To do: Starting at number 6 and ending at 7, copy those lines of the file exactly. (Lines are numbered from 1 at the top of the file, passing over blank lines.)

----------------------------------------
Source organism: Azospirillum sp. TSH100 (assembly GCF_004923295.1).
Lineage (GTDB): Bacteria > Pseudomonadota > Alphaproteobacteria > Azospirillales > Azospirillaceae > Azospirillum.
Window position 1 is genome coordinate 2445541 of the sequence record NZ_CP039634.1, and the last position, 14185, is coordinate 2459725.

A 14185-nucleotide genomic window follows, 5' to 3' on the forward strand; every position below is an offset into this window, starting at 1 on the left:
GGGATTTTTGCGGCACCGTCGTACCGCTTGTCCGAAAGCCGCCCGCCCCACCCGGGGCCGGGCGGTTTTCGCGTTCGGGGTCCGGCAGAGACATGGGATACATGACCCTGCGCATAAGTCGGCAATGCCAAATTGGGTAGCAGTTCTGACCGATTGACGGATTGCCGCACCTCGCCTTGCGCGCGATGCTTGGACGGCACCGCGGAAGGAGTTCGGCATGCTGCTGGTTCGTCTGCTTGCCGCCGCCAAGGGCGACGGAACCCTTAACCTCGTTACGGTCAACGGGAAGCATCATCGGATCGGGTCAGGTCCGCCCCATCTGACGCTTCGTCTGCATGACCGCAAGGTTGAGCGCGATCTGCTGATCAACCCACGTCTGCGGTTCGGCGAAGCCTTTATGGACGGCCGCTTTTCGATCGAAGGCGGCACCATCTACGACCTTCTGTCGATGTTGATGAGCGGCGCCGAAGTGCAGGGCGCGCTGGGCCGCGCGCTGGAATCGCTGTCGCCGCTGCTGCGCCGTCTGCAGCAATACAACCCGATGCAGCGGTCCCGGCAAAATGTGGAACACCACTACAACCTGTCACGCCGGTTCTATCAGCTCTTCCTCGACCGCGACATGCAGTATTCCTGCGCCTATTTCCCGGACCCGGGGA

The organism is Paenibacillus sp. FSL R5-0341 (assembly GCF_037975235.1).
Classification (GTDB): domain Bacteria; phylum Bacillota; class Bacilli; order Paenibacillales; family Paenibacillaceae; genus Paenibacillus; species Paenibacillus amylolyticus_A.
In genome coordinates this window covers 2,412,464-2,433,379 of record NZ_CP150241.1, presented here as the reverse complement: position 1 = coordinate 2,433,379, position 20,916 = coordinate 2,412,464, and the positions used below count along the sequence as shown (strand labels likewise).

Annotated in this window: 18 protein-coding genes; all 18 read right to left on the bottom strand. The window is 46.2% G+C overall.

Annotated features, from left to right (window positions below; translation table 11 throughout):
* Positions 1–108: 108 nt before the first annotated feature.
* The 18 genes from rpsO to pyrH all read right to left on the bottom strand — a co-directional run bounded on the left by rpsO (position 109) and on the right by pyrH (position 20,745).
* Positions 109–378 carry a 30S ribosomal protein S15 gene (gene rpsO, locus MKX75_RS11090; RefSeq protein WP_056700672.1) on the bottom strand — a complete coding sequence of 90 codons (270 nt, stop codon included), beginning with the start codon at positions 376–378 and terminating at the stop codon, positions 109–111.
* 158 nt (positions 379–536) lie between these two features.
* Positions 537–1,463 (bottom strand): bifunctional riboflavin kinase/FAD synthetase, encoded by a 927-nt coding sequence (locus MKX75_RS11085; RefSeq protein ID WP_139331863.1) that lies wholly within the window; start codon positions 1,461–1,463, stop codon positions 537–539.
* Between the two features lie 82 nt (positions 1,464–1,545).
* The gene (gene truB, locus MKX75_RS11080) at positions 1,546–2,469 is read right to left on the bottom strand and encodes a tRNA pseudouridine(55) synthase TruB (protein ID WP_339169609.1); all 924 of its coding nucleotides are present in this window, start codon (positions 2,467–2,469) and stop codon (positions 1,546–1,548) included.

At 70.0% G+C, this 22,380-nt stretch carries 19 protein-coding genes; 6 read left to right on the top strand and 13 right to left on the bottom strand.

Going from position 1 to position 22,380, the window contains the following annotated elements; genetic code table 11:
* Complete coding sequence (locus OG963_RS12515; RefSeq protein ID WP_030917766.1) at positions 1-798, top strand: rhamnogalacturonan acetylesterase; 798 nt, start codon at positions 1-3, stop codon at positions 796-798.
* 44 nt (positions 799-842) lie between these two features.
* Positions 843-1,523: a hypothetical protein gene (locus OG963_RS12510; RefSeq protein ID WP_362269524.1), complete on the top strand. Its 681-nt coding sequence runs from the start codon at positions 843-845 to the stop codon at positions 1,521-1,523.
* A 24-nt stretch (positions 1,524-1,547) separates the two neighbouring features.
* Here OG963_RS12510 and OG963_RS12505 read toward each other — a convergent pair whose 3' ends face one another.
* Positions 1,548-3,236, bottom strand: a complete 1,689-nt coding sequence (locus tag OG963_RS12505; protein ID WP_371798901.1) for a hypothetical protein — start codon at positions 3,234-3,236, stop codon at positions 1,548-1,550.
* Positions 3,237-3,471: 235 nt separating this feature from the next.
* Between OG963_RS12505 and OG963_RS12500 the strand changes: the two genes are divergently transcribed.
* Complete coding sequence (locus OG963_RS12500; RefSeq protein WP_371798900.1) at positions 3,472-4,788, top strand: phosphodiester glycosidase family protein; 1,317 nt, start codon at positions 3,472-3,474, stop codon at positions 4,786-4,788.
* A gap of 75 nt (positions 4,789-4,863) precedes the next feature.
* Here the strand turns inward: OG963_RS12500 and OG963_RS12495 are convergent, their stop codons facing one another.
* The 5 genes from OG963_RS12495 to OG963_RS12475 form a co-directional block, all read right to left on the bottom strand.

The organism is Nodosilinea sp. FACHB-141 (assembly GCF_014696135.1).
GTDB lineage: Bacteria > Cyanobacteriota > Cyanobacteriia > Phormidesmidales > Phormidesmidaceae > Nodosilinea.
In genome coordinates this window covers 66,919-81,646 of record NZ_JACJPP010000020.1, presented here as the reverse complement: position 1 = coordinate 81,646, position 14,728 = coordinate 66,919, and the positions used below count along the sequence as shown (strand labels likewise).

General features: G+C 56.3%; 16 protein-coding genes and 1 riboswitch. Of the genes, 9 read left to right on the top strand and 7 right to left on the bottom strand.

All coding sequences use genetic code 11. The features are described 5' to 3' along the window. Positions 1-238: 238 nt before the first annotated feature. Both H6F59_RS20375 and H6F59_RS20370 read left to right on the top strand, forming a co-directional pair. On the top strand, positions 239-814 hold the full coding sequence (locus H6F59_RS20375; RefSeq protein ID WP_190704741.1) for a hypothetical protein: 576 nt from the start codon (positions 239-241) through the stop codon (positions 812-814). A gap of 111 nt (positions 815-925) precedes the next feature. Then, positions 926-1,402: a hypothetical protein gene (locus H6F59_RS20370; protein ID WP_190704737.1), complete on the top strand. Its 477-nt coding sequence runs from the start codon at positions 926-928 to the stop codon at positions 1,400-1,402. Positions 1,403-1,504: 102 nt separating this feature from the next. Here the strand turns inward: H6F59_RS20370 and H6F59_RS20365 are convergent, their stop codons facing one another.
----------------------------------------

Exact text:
The organism is Paenibacillus sp. FSL R5-0341 (assembly GCF_037975235.1).
Classification (GTDB): domain Bacteria; phylum Bacillota; class Bacilli; order Paenibacillales; family Paenibacillaceae; genus Paenibacillus; species Paenibacillus amylolyticus_A.